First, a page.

5 Works

Data from: Is sexual organ reciprocity related to legitimate pollen deposition in distylous Pulmonaria (Boraginaceae)?

Hans Jacquemyn, Marie Gielen & Rein Brys
Heterostyly, i.e. the reciprocal positioning of anthers and stigmas, is a floral polymorphism that is thought to promote disassortative (i.e. between-morph) pollination and to maintain genetic diversity within populations. Recent research, however, has shown several cases of heterostylous plant species in which the reciprocal positioning of the sexual organs varies, which may affect the likelihood of ‘legitimate’ pollination between compatible morphs, and hence morph fitness and ultimately the stability of this floral polymorphism. In this...

Data from: Genetic diversity loss and homogenization in urban trees: the case of Tilia × europaea in Belgium and the Netherlands

An Vanden Broeck, Karen Cox, Iwona Melosik, Bert Maes & Koen Smets
Urban trees form a vital component of sustainable cities but the use of a restricted range of species and genotypes may pose a risk to global biodiversity. Despite several studies investigating tree species diversity, intraspecific genetic diversity of urban trees remains largely unexplored. Here, we characterized the genetic diversity of Tilia × europaea, one of the most widely planted urban tree species in Northwest Europe. We compared the genotypic diversity of historical plantings of Tilia...

Data from: Environment and host as large-scale controls of ectomycorrhizal fungi

Sietse Van Der Linde, Laura M. Suz, C. David L. Orme, Filipa Cox, Henning Andreae, Endla Asi, Bonnie Atkinson, Sue Benham, Christopher Carroll, Nathalie Cools, Bruno De Vos, Hans-Peter Dietrich, Johannes Eichhorn, Joachim Germann, Tine Grebenc, Hyun S. Gweon, Karin Hansen, Frank Jacob, Ferdinand Kristöfel, Pawel Lech, Miklos Manninger, Jan Martin, Henning Meesenburg, Päivi Merilä, Manuel Nicolas … & Martin I. Bidartondo
Explaining the large-scale diversity of soil organisms that drive biogeochemical processes—and their responses to environmental change—is critical. However, identifying consistent drivers of belowground diversity and abundance for some soil organisms at large spatial scales remains problematic. Here we investigate a major guild, the ectomycorrhizal fungi, across European forests at a spatial scale and resolution that is—to our knowledge—unprecedented, to explore key biotic and abiotic predictors of ectomycorrhizal diversity and to identify dominant responses and thresholds...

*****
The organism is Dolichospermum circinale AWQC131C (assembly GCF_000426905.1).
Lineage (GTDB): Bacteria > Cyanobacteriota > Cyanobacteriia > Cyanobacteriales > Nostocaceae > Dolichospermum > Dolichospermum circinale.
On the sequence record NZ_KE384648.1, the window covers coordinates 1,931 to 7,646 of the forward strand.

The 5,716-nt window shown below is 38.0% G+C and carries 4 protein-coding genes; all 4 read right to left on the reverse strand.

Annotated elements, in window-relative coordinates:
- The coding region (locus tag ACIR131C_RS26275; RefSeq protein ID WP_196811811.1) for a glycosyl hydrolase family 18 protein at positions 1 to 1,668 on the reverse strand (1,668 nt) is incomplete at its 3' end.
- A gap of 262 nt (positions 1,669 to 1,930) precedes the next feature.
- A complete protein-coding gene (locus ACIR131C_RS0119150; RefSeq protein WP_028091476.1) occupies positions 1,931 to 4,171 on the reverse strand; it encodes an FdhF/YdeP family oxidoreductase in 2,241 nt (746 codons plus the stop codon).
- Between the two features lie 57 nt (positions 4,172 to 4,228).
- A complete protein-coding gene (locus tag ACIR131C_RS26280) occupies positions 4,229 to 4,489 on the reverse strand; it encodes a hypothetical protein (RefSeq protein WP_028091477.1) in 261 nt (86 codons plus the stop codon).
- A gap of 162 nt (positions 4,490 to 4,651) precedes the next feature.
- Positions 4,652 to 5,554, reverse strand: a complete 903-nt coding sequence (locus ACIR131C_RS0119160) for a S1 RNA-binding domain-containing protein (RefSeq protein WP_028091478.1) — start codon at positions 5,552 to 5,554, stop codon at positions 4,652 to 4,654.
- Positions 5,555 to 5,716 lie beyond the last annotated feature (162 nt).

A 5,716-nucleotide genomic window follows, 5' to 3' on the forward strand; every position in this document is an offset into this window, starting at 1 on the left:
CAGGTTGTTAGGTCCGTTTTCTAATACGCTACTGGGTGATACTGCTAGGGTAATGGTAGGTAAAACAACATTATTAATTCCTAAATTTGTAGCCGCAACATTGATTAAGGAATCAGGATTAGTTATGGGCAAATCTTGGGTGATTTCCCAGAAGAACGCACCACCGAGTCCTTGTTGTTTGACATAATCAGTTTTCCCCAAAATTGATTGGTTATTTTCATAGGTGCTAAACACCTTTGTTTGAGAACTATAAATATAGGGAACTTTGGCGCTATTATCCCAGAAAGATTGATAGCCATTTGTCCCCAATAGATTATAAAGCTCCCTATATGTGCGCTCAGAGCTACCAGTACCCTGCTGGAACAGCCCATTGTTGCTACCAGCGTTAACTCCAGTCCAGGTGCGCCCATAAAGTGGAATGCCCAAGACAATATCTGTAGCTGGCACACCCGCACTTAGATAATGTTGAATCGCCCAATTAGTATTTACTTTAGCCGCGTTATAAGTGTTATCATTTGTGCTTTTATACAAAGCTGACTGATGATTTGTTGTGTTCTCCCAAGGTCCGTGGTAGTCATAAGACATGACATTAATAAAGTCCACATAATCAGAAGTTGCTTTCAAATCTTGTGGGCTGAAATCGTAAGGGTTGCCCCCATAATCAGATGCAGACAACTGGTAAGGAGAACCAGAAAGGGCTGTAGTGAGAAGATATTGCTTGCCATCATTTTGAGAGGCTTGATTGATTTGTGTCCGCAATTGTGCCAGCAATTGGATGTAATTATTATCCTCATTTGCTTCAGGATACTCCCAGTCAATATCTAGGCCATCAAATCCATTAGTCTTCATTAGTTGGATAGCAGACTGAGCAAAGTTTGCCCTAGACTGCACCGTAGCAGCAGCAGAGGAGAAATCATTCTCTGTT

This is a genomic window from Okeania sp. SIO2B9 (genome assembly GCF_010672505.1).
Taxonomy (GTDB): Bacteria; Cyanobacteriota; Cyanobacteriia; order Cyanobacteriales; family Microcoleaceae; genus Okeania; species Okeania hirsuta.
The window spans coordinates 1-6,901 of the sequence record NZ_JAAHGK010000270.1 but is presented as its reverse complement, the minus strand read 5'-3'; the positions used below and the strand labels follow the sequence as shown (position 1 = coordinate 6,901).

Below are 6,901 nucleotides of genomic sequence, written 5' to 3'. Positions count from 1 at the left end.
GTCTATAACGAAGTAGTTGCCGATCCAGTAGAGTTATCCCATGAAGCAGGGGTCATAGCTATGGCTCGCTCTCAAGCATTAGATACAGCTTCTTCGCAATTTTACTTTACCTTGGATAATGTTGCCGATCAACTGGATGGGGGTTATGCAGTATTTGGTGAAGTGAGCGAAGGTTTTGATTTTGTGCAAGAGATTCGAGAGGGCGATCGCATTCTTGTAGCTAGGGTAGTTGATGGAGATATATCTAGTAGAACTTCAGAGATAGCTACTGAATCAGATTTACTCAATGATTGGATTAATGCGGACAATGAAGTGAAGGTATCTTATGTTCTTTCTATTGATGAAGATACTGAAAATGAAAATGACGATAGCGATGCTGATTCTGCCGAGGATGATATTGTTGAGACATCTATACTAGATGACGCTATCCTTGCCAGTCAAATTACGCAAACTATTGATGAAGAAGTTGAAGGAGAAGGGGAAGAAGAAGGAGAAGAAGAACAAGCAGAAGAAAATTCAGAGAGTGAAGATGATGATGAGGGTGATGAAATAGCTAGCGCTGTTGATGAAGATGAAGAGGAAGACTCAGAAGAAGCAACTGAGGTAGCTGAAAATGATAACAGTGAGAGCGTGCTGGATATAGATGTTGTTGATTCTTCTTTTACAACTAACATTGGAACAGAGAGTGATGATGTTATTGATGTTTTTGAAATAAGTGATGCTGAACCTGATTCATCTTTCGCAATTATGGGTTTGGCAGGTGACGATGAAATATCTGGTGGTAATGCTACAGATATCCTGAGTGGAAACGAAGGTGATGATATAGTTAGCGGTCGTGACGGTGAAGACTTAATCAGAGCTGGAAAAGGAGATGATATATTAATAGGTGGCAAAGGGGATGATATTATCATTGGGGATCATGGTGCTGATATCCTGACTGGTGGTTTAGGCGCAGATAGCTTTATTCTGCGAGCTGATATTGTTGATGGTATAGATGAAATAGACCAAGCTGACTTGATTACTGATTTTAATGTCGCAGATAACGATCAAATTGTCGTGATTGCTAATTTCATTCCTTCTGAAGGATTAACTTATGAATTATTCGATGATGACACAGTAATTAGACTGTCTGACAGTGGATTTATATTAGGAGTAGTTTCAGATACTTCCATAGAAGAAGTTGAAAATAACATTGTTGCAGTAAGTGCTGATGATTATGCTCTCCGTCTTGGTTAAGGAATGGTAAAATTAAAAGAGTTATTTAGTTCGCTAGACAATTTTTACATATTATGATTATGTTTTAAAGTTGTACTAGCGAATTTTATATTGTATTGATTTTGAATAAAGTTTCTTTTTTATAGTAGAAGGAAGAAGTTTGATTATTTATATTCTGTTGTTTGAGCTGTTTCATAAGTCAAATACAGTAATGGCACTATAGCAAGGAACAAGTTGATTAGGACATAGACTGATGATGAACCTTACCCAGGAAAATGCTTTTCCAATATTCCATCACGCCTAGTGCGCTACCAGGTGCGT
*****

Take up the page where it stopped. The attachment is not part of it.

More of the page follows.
Data from: Variability in DNA methylation and generational plasticity in the Lombardy poplar, a single genotype worldwide distributed since the eighteenth century

An Vanden Broeck, Karen Cox, Rein Brys, Stefano Castiglione, Angela Cicatelli, Francesco Guarino, Berthold Heinze, Marijke Steenackers & Kristine Vander Mijnsbrugge
In the absence of genetic diversity, plants rely on the capacity of phenotypic plasticity to cope with shifts in environmental conditions. Understanding the mechanisms behind phenotypic plasticity and how local phenotypic adjustments are transferred to clonal offspring, will provide insight into its ecological and evolutionary significance. Epigenetic changes have recently been proposed to play a crucial role in rapid environmental adaptation. While the contribution of epigenetic changes to phenotypic plasticity has been extensively studied in...

Data from: Drivers of vegetative dormancy across herbaceous perennial plant species

Richard P. Shefferson, Tiiu Kull, Michael J. Hutchings, Marc-André Selosse, Hans Jacquemyn, Kimberly M. Kellett, Eric S. Menges, Richard B. Primack, Juha Tuomi, Kirsi Alahuhta, Sonja Hurskainen, Helen M. Alexander, Derek S. Anderson, Rein Brys, Emilia Brzosko, Slavomir Dostálik, Katharine Gregg, Zdeněk Ipser, Anne Jäkäläniemi, Jana Jersáková, W. Dean Kettle, Melissa K. McCormick, Ana Mendoza, Michael T. Miller, Asbjørn Moen … & Dennis F. Whigham
Vegetative dormancy, that is the temporary absence of aboveground growth for ≥ 1 year, is paradoxical, because plants cannot photosynthesise or flower during dormant periods. We test ecological and evolutionary hypotheses for its widespread persistence. We show that dormancy has evolved numerous times. Most species displaying dormancy exhibit life‐history costs of sprouting, and of dormancy. Short‐lived and mycoheterotrophic species have higher proportions of dormant plants than long‐lived species and species with other nutritional modes. Foliage...

Registration Year

  • 2018

Resource Types

  • Dataset


  • Research Institute for Nature and Forest
  • University of Kansas
  • University of Sussex
  • Estonian University of Life Sciences
  • University of Georgia
  • Royal Botanic Gardens
  • University of Salerno
  • State University of New York
  • National Agricultural Research and Innovation Centre
  • National Forests Office